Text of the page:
Jimmy Lewis Off-Road Riding School

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What level of a rider do I have to be to participate in your class?

Read below to figure out what level your skill is off-road. 

The Safest Thing You Can Do Is To Understand Your Own Ability Level!

Riding motorcycles is one of the most difficult and challenging activities humans participate in. With that weight on our shoulders riders are often put or pressured into situations they are not prepared for. Having a clear understanding of your own skill level is the best defense against getting in over our heads.

How do you assess your skill level? Are you an expert or a beginner? How do you tell? Well, it does not matter how long you have been riding, nor the bike your are riding, not even the gear you have on. It is the ability to control the motorcycle, all the time, that puts a ranking on your skill level.

Going fast does not equal more skill, in fact quite the contrary is true. Speed masks skill and increases the amplitude of the mistakes or crashes, especially when the skill runs out. Remember F=MA? Controlling the bike while using a minimal amount of energy, operating the controls instinctively and being able to slow or stop before something goes wrong are the signs of a highly skilled rider. Ever heard the saying, “Slow down to go faster?” More often than not, the more Novice the rider the less of this important tip you’ll see demonstrated. As less skilled  riders are often rushed to keep up or pressured to ride above their skill level and become tense, frustrated and exhausted.

To establish a skill ranking for our schools, we’ve broken down some skill sets to help you evaluate where you stand when it comes to off-road riding. Participating in a class with similar skilled riders has proven to be the best bonus in our group classes since riders tend to learn from watching the mistakes of others as much as they learn from seeing drills demonstrated properly. The biggest mistake a rider can make is to overestimate his or her skill level and then become “left behind”  by the class operating the motorcycle at a higher level.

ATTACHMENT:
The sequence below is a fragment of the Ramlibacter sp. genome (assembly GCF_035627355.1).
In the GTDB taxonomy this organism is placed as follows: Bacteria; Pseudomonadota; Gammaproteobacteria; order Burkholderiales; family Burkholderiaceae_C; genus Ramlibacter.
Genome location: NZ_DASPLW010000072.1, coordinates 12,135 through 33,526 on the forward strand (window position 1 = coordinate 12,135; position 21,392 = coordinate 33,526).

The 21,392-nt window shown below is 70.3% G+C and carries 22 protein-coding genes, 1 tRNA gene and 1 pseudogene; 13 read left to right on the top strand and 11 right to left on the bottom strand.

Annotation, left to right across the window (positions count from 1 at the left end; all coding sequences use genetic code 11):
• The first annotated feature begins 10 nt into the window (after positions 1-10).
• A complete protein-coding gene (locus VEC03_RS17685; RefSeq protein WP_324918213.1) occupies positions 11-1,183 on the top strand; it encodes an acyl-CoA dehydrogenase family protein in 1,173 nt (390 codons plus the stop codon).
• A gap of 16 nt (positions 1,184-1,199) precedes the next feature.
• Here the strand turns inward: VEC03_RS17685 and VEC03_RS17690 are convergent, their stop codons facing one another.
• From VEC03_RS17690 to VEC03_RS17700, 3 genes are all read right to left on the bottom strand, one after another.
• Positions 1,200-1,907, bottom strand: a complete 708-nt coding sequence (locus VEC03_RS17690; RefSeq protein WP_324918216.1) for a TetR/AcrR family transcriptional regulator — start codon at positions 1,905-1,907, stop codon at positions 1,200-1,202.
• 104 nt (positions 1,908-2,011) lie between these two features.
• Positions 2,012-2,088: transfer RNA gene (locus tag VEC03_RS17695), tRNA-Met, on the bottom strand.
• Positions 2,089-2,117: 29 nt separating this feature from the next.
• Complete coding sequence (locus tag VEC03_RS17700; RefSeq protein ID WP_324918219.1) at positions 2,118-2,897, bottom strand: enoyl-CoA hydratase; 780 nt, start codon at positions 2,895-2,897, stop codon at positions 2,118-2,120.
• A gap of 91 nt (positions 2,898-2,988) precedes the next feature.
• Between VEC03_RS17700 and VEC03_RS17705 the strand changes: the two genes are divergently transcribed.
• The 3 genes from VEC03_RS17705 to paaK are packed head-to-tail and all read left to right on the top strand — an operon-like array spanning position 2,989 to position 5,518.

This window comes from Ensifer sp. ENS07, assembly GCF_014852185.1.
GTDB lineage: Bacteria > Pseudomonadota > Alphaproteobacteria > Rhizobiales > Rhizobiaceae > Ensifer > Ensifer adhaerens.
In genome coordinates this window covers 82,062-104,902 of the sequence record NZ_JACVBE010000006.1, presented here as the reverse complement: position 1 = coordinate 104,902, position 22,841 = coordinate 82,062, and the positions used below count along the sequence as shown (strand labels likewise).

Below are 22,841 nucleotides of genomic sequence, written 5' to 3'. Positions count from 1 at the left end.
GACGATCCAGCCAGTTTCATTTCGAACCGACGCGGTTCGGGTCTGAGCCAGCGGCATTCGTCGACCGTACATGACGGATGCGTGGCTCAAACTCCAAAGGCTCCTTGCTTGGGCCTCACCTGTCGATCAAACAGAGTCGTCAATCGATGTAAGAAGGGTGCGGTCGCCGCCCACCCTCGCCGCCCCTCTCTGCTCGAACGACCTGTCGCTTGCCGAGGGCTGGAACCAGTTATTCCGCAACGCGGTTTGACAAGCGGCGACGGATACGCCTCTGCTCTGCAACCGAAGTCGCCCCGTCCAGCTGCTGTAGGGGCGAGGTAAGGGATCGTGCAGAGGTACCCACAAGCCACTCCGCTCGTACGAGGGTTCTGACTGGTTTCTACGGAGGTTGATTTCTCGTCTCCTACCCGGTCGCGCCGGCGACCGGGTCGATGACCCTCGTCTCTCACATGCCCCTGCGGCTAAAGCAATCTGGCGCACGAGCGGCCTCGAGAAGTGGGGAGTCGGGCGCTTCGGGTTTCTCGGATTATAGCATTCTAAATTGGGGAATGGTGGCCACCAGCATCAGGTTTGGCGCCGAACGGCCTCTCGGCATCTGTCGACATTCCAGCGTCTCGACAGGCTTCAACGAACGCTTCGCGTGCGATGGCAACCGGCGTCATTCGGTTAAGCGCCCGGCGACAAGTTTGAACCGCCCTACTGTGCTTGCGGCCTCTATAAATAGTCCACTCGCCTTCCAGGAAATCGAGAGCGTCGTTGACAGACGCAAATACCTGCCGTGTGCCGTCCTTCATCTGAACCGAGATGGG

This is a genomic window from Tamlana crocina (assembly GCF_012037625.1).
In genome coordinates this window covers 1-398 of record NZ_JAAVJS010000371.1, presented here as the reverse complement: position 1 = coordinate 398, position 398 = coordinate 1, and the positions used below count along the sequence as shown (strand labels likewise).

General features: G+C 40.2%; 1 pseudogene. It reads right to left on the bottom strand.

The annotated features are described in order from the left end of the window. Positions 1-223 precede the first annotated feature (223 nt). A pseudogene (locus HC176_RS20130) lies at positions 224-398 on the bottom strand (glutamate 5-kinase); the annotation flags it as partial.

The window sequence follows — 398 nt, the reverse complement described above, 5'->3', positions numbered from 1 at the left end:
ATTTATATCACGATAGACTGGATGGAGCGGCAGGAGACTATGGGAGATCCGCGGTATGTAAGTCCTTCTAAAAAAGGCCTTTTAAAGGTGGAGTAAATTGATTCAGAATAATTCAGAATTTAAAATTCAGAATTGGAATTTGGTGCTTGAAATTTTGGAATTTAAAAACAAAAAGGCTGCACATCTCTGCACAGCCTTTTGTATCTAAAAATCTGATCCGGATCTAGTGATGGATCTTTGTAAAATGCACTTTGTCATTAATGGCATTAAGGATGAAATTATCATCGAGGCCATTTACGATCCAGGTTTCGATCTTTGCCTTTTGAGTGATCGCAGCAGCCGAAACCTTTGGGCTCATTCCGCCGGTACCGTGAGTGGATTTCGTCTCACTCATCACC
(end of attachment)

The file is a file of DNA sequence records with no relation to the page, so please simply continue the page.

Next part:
A note to street riders: It is important to realize that a novice street rider can easily ride on almost any road in the world. The same is not true off-road, where the terrain will have the say on what ability level you HAVE to be to pass through. Typically on-road riding your skill level is reflected by your speed. Off-road your speed is only a small factor since having the ability to ride safely and controlled (usually slowly) through difficult terrain is a necessity.

Beginner: (If you feel you are in this category, our school may progress too rapidly for you. Please make sure you let us know if you are a Beginner rider so you do not end up in a more advanced class.)

  • Not comfortable with clutch and throttle operation, stalls often, jerky with application.
  • Cannot come to a complete stop and accelerate away without putting a foot down.
  • Not comfortable putting only one foot down when stopping.
  • Not comfortable standing while riding.
  • Not able to ride above 30 MPH on safe dirt roads.

Novice:

  • Comfortable using front brake in slowing.
  • Can slide the bike by skidding rear wheel.
  • Can come to a complete stop and continue without putting a foot down.
  • Able to ride above 30 MPH off-road when safe.
  • Stalling from bad clutch use is not an issue.
  • Comfortable standing while riding.

Intermediate:

  • Can track stand the motorcycle for a few seconds at a time.
  • Comfortable on single-track.
  • Comfortable using both brakes in stopping and able to control skids.
  • Can loft the front wheel from a stop and not have the bike move forward much.
  • Can do full steering lock turns and figure-eights.
  • Comfortable sliding both front and rear wheels and able to produce and control the slides.
  • Comfortable riding the bike above 50 MPH off-road in safe conditions.